- A ton of pop culture: Ok so this full list is a lot bread and a lot of butter.
When he moved to Page 2, he kept the moves with some changes, like a modified swing. The biggest switch he made was switching local references to pop culture. It made sense, going from a Boston audience to a national audience.
Those go-to moves live on:
- NFL picks: The last survivors in written form in his weekly Ringer column
- The Ramblings: Now found one line at a time on his Twitter feed. (Listening to the old Klosterman episodes reminded me that Simmons held out on Twitter for what seemed like a really long time for a writer so tuned into pop culture.)
- Mailbag: Written responses once in a while, but usually he’ll answer questions on his podcast
- Basketball and pop culture: Flourishing in podcast form
The voice he developed over decades is magnified in the collective voice of The Ringer. (RIP Grantland!)
4.) Try the other things, too
There’s a post on the Holy Cross site covering Bill’s success at the time (2001):
And he’s been at it since, doing a job that most of us would love to do every day. When asked what he would do with the rest of his life if he could do anything at all, Simmons replies, “Pretty much what I’m doing right now – writing about sports… Although eventually I’d like to write a couple books and maybe try some screenplays.”
I learned about The Sports Guy through my brother (a much bigger sports fan than me). Now I can’t remember if he sent me the link or I was just being nosy. I remember enjoying how different the writing was from other sports articles. They were 1.) intended to be funny and 2.) was actually funny.
Simmons says he got on ESPN’s radar with his running diary for ESPYs. It was inspired by Norman Chad’s running diaries of different games in The National. Bill liked the timestamps format so he tried to blow it out. The timestamps gave his ramblings a narrative.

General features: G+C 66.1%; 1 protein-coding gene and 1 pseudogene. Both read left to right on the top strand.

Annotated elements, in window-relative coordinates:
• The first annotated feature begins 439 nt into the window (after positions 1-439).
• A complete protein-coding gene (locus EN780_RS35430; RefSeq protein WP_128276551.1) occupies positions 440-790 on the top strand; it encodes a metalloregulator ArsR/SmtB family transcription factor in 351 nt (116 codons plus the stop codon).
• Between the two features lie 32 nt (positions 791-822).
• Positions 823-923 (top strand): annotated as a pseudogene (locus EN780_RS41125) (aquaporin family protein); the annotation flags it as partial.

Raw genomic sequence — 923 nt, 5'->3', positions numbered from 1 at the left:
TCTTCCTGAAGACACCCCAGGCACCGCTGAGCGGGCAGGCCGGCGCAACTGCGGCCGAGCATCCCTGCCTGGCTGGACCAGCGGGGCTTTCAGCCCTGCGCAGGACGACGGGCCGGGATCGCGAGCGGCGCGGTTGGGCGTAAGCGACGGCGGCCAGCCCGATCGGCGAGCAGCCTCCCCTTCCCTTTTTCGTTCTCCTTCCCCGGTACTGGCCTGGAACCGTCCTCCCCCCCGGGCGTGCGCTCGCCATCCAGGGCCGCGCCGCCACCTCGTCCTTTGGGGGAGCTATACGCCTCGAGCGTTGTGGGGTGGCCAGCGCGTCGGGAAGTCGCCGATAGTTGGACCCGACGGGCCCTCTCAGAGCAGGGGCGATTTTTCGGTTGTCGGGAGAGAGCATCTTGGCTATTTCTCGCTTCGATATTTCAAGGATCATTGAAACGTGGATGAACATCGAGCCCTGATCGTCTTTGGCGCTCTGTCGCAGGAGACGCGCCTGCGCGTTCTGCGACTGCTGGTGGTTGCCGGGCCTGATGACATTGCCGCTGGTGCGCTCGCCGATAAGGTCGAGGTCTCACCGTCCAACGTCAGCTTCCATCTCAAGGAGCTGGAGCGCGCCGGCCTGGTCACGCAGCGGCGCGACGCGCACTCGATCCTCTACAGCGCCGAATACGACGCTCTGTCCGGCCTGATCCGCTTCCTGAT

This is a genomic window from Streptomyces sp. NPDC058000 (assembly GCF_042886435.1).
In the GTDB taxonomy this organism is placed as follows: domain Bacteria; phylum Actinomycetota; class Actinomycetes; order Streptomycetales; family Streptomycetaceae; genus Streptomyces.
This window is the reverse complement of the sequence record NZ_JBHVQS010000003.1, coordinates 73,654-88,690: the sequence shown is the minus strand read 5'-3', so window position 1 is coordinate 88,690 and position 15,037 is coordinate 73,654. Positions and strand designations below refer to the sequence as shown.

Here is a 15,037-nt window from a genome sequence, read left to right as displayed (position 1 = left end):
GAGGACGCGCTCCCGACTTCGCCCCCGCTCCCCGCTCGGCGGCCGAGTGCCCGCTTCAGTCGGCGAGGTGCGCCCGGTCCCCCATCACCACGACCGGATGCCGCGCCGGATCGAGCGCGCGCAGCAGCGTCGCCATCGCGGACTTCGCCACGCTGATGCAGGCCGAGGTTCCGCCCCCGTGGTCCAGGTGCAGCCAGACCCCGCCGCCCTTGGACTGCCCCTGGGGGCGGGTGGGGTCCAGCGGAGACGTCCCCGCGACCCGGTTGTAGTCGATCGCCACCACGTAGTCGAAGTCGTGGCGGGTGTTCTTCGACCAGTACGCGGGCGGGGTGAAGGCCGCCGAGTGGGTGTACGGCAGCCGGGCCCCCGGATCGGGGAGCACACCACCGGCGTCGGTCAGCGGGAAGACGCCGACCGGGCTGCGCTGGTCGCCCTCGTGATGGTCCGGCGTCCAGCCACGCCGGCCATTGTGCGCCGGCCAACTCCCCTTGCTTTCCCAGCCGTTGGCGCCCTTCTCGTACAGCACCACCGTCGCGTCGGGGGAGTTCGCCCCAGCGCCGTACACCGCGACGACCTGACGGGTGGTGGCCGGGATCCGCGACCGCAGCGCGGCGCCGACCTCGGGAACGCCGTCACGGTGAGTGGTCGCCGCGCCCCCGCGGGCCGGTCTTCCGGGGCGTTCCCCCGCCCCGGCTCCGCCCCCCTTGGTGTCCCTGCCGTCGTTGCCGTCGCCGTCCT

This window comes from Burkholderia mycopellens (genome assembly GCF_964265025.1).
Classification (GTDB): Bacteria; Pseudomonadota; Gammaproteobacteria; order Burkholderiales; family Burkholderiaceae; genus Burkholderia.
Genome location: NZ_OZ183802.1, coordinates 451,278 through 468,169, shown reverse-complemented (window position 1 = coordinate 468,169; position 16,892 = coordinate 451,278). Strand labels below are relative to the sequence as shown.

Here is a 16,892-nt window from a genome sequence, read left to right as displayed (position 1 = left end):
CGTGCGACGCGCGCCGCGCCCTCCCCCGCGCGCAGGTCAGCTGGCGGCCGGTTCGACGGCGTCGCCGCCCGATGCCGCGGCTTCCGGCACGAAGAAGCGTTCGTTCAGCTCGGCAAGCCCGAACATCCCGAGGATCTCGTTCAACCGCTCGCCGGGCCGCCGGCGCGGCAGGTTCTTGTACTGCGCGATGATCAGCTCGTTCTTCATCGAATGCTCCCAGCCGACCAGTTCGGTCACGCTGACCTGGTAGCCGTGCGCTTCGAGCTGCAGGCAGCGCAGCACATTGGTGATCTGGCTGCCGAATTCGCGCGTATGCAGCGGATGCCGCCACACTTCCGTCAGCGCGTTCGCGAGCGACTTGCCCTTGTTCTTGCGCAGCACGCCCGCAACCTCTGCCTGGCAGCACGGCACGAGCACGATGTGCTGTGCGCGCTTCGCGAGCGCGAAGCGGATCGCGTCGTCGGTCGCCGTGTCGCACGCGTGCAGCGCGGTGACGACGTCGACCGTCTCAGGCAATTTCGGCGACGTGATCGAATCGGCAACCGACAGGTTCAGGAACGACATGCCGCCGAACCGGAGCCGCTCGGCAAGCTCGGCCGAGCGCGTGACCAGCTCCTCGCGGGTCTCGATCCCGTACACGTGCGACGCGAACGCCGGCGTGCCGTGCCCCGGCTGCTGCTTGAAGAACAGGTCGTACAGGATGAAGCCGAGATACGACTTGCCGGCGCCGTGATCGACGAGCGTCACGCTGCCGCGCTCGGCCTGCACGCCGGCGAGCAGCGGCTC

(In high school and college, I tried writing live blogs for things like the mysterious Blizzard announcement that ended up being Starcraft 2. I did it earlier this year for a very long walk that I took to try to get into ketosis. I can only match the “intended to be funny” part without the follow through of actually being funny.)
Here’s another example of something you’d never find in a newspaper’s sports section: First Annual Atrocious GM Summit (2006). It’s written as a transcript. I’m sure his interest writing screenplays helped. And his experience writing for Jimmy Kimmel Live helped even more.
Fifteen years before that, he was, as always, getting his reps in.
5.) Make cool friends
Simmons has always included his friends in his writing.
- The House headline to the right killed me when I was going through the Crusader archives. 26 years later, I can listen to House talking sports with David Chang House of Carbs.
- The article about his Vegas trip was pretty much entirely about his buddies
- “Complex litigation this is John.” OHHH JOHNNY
- Before Jalen and Jacoby there was, of course, Jacoby and Wildes (Half-baked Ideas are my favorite podcasts, period.)
- There’s Klosterman and Gladwell and the writers he’s made friends with
- He worked with Cousin Sal on Kimmel’s show and Cousin Sal is a staple guest on the podcast during the NFL season. On the right night, you can of course catch him on Instagram with House, eating their way through an entire Brooklyn food hall.
- And of course: his dad, who seems like the nicest person ever
Dave Dameshek was a recurring guest in the early days of the B.S. Report. Eventually I started listening to Dave’s podcast (which I think was just his radio show). He had an audio drop that me and my brother say to this day: “When I’m wrong I say I’m wrong”.